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More than 1.25 million foreigners arrested in KSA for flouting residential, labor laws

  • Of the total arrested, 931,069 were violators of residential regulations,  218,897 for flouting labor laws and 102,000 tried to gain entry into the Kingdom illegally.
  • The crackdown started on November 16 last year and ended on June 14.

JEDDAH: More than 1.25 million people were arrested in Saudi Arabia for violating residential, labor and border security regulations during the Kingdom’s months-long campaign.

The crackdown, which started on November 16 last year and ended on June 14, saw the arrests of 1,251,966 people in the joint security field campaign across the Kingdom. Those arrested included 931,069 violators of residential regulations, 218,897 for flouting labor laws and 102,000 violators of border security regulations.

The total number of people arrested attempting to cross the Kingdom’s borders stood at 19,233 people. Of those arrested, 54 percent were Yemenis, 43 percent Ethiopian, and 3 percent from other nations.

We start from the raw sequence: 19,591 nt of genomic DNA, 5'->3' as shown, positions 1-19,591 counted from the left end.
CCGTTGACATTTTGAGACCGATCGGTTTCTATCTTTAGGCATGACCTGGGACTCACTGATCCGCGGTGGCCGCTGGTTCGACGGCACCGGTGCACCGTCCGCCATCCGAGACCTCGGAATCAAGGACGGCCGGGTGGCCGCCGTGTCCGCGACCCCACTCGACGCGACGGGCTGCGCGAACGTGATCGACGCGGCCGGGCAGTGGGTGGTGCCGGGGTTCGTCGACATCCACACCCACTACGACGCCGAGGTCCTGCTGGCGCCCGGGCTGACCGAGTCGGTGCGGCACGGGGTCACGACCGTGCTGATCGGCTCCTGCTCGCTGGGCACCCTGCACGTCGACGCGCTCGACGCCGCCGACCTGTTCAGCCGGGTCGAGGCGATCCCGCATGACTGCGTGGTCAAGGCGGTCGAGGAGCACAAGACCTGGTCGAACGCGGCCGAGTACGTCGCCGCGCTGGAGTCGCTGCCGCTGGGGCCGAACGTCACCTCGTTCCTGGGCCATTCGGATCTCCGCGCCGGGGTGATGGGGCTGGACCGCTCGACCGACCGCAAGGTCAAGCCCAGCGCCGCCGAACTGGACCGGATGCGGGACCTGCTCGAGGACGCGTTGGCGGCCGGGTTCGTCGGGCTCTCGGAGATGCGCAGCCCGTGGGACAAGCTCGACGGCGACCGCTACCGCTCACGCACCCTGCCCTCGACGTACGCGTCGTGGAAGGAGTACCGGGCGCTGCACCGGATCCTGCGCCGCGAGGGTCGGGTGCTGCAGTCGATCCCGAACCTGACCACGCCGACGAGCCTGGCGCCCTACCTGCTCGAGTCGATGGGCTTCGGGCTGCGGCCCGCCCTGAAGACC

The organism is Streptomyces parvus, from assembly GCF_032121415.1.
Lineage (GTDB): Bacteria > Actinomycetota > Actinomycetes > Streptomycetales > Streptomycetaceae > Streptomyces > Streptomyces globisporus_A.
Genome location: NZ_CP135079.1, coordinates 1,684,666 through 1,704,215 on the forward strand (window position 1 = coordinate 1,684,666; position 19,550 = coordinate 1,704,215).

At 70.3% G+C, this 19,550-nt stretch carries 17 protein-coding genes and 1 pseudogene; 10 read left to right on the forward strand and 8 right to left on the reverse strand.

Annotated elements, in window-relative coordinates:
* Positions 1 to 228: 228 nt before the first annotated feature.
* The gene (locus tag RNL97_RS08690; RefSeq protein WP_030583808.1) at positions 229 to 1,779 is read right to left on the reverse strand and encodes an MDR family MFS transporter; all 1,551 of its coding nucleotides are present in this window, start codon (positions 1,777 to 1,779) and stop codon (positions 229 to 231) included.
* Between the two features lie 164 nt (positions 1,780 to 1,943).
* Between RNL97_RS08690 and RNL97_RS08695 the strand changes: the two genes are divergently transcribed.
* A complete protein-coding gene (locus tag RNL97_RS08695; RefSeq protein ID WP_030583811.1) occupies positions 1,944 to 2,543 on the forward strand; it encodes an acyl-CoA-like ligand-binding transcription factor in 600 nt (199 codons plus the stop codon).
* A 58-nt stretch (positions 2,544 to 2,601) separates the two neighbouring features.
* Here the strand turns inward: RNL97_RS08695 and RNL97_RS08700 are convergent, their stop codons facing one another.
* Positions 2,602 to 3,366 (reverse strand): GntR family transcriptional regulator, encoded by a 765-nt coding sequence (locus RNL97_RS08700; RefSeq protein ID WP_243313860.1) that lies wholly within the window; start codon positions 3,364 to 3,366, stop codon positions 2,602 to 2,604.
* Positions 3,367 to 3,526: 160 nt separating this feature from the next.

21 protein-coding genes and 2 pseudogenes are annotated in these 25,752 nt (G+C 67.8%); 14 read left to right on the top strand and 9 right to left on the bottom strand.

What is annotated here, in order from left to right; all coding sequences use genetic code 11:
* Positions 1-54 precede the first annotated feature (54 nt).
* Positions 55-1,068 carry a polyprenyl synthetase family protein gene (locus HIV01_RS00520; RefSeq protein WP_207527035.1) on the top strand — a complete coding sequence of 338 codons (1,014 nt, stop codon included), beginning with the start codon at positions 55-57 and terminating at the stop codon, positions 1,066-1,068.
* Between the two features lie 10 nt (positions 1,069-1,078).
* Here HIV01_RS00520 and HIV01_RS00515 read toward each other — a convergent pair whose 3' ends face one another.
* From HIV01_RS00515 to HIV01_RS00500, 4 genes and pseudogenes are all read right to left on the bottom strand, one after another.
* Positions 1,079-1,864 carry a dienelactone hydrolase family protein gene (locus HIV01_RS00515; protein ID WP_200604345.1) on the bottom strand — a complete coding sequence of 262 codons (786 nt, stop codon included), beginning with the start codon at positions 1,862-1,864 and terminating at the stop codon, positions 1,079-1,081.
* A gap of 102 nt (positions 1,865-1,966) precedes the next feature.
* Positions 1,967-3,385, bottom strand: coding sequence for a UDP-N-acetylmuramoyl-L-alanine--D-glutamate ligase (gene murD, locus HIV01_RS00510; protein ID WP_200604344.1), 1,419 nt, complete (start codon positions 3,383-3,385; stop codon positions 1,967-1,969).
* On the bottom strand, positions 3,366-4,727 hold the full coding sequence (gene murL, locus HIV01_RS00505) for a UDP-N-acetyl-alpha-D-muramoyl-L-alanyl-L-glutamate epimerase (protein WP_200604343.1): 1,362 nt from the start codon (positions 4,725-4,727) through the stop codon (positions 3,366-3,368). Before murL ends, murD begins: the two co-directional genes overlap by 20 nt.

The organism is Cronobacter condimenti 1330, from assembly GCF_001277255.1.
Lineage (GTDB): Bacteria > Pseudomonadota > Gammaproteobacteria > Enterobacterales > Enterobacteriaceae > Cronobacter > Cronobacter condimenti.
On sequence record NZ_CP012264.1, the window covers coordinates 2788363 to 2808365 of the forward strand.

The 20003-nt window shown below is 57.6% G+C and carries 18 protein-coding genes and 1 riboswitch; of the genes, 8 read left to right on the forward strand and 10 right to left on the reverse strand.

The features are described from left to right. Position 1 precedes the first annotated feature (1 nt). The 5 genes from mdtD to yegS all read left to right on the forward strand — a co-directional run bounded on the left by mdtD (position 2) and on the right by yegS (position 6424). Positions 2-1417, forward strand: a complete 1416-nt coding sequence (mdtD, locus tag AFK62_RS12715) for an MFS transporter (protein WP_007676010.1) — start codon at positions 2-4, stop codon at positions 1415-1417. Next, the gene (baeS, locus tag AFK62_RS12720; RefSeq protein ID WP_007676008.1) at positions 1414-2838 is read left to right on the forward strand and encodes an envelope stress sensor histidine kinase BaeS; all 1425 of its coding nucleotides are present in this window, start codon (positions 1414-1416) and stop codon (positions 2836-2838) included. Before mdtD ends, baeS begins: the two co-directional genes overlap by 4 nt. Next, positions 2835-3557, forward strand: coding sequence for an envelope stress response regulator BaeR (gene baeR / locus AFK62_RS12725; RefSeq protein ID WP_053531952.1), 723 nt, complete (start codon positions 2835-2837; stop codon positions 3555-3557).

The Kingdom also arrested 790 people who tried to leave the Kingdom illegally.

There were 2,167 people who were arrested for harboring and transporting violators of labor and security border regulations, and 415 citizens were arrested for transporting and sheltering expatriates violating regulations. Regulatory measures were taken against 388 citizens who were subsequently released. 

The number of expatriates currently detained stands at 10,245, including 8,817 men and 1,428 women. Immediate penalties were imposed on 221,404 violators while 177,329 violators were referred to their respective diplomatic missions for travel documents and 327,034 were deported.